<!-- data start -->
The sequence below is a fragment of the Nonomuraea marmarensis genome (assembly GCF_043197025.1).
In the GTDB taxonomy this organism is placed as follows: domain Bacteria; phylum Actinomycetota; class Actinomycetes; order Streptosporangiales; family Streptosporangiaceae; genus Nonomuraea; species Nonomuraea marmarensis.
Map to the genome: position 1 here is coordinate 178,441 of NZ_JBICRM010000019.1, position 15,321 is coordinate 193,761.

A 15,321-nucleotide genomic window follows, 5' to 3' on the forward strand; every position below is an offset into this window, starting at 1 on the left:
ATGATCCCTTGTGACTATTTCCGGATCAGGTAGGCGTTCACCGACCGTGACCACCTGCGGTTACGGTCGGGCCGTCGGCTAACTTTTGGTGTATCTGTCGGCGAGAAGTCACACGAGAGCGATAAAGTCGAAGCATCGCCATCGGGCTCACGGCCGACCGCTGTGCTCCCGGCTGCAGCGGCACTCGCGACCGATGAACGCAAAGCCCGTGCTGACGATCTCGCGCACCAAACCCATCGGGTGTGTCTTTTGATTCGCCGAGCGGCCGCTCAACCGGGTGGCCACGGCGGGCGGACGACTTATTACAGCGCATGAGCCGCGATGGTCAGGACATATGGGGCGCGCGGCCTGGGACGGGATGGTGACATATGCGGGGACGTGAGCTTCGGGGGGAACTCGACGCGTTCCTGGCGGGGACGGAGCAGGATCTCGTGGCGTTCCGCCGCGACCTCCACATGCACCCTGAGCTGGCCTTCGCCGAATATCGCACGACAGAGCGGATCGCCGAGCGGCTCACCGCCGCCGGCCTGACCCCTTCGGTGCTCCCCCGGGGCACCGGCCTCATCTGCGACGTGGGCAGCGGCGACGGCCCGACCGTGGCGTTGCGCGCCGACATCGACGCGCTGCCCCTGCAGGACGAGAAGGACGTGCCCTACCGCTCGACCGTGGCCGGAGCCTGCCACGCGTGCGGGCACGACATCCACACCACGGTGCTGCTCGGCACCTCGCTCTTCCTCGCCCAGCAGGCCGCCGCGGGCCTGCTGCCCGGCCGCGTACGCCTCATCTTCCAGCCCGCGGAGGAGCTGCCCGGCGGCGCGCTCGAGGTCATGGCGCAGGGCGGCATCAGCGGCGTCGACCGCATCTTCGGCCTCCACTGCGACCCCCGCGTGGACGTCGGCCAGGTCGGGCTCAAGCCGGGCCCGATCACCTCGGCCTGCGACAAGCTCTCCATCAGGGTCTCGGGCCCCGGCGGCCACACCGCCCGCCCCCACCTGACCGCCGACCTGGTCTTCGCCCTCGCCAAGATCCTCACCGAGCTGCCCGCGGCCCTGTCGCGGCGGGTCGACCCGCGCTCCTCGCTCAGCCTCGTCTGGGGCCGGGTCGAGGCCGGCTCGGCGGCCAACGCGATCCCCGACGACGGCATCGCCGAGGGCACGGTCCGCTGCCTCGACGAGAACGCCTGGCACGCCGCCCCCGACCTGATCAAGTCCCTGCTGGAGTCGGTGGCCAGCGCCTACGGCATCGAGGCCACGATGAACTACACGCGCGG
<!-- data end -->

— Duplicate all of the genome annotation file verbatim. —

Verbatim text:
The sequence below is a fragment of the Nonomuraea marmarensis genome (assembly GCF_043197025.1).
In the GTDB taxonomy this organism is placed as follows: domain Bacteria; phylum Actinomycetota; class Actinomycetes; order Streptosporangiales; family Streptosporangiaceae; genus Nonomuraea; species Nonomuraea marmarensis.
Map to the genome: position 1 here is coordinate 178,441 of NZ_JBICRM010000019.1, position 15,321 is coordinate 193,761.

A 15,321-nucleotide genomic window follows, 5' to 3' on the forward strand; every position below is an offset into this window, starting at 1 on the left:
ATGATCCCTTGTGACTATTTCCGGATCAGGTAGGCGTTCACCGACCGTGACCACCTGCGGTTACGGTCGGGCCGTCGGCTAACTTTTGGTGTATCTGTCGGCGAGAAGTCACACGAGAGCGATAAAGTCGAAGCATCGCCATCGGGCTCACGGCCGACCGCTGTGCTCCCGGCTGCAGCGGCACTCGCGACCGATGAACGCAAAGCCCGTGCTGACGATCTCGCGCACCAAACCCATCGGGTGTGTCTTTTGATTCGCCGAGCGGCCGCTCAACCGGGTGGCCACGGCGGGCGGACGACTTATTACAGCGCATGAGCCGCGATGGTCAGGACATATGGGGCGCGCGGCCTGGGACGGGATGGTGACATATGCGGGGACGTGAGCTTCGGGGGGAACTCGACGCGTTCCTGGCGGGGACGGAGCAGGATCTCGTGGCGTTCCGCCGCGACCTCCACATGCACCCTGAGCTGGCCTTCGCCGAATATCGCACGACAGAGCGGATCGCCGAGCGGCTCACCGCCGCCGGCCTGACCCCTTCGGTGCTCCCCCGGGGCACCGGCCTCATCTGCGACGTGGGCAGCGGCGACGGCCCGACCGTGGCGTTGCGCGCCGACATCGACGCGCTGCCCCTGCAGGACGAGAAGGACGTGCCCTACCGCTCGACCGTGGCCGGAGCCTGCCACGCGTGCGGGCACGACATCCACACCACGGTGCTGCTCGGCACCTCGCTCTTCCTCGCCCAGCAGGCCGCCGCGGGCCTGCTGCCCGGCCGCGTACGCCTCATCTTCCAGCCCGCGGAGGAGCTGCCCGGCGGCGCGCTCGAGGTCATGGCGCAGGGCGGCATCAGCGGCGTCGACCGCATCTTCGGCCTCCACTGCGACCCCCGCGTGGACGTCGGCCAGGTCGGGCTCAAGCCGGGCCCGATCACCTCGGCCTGCGACAAGCTCTCCATCAGGGTCTCGGGCCCCGGCGGCCACACCGCCCGCCCCCACCTGACCGCCGACCTGGTCTTCGCCCTCGCCAAGATCCTCACCGAGCTGCCCGCGGCCCTGTCGCGGCGGGTCGACCCGCGCTCCTCGCTCAGCCTCGTCTGGGGCCGGGTCGAGGCCGGCTCGGCGGCCAACGCGATCCCCGACGACGGCATCGCCGAGGGCACGGTCCGCTGCCTCGACGAGAACGCCTGGCACGCCGCCCCCGACCTGATCAAGTCCCTGCTGGAGTCGGTGGCCAGCGCCTACGGCATCGAGGCCACGATGAACTACACGCGCGG